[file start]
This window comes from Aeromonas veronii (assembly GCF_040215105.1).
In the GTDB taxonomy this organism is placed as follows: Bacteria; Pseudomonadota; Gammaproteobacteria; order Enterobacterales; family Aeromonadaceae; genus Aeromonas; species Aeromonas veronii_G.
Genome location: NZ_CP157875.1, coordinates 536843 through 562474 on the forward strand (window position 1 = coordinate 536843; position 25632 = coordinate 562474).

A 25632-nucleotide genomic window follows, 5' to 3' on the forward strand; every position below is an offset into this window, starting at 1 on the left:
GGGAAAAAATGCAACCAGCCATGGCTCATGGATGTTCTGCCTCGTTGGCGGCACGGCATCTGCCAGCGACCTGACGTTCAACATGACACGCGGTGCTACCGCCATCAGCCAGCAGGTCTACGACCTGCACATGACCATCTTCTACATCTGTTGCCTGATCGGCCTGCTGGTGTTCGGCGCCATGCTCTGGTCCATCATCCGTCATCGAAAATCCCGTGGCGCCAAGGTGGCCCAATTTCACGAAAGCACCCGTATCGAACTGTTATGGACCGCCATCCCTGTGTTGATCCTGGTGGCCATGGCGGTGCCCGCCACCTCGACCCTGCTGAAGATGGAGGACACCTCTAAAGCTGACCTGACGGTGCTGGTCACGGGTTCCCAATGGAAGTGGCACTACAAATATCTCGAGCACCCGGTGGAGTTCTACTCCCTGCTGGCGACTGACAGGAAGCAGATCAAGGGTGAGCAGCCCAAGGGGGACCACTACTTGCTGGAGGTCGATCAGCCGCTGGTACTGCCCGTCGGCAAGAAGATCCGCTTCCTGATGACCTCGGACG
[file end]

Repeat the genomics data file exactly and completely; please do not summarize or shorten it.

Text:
This window comes from Aeromonas veronii (assembly GCF_040215105.1).
In the GTDB taxonomy this organism is placed as follows: Bacteria; Pseudomonadota; Gammaproteobacteria; order Enterobacterales; family Aeromonadaceae; genus Aeromonas; species Aeromonas veronii_G.
Genome location: NZ_CP157875.1, coordinates 536843 through 562474 on the forward strand (window position 1 = coordinate 536843; position 25632 = coordinate 562474).

A 25632-nucleotide genomic window follows, 5' to 3' on the forward strand; every position below is an offset into this window, starting at 1 on the left:
GGGAAAAAATGCAACCAGCCATGGCTCATGGATGTTCTGCCTCGTTGGCGGCACGGCATCTGCCAGCGACCTGACGTTCAACATGACACGCGGTGCTACCGCCATCAGCCAGCAGGTCTACGACCTGCACATGACCATCTTCTACATCTGTTGCCTGATCGGCCTGCTGGTGTTCGGCGCCATGCTCTGGTCCATCATCCGTCATCGAAAATCCCGTGGCGCCAAGGTGGCCCAATTTCACGAAAGCACCCGTATCGAACTGTTATGGACCGCCATCCCTGTGTTGATCCTGGTGGCCATGGCGGTGCCCGCCACCTCGACCCTGCTGAAGATGGAGGACACCTCTAAAGCTGACCTGACGGTGCTGGTCACGGGTTCCCAATGGAAGTGGCACTACAAATATCTCGAGCACCCGGTGGAGTTCTACTCCCTGCTGGCGACTGACAGGAAGCAGATCAAGGGTGAGCAGCCCAAGGGGGACCACTACTTGCTGGAGGTCGATCAGCCGCTGGTACTGCCCGTCGGCAAGAAGATCCGCTTCCTGATGACCTCGGACG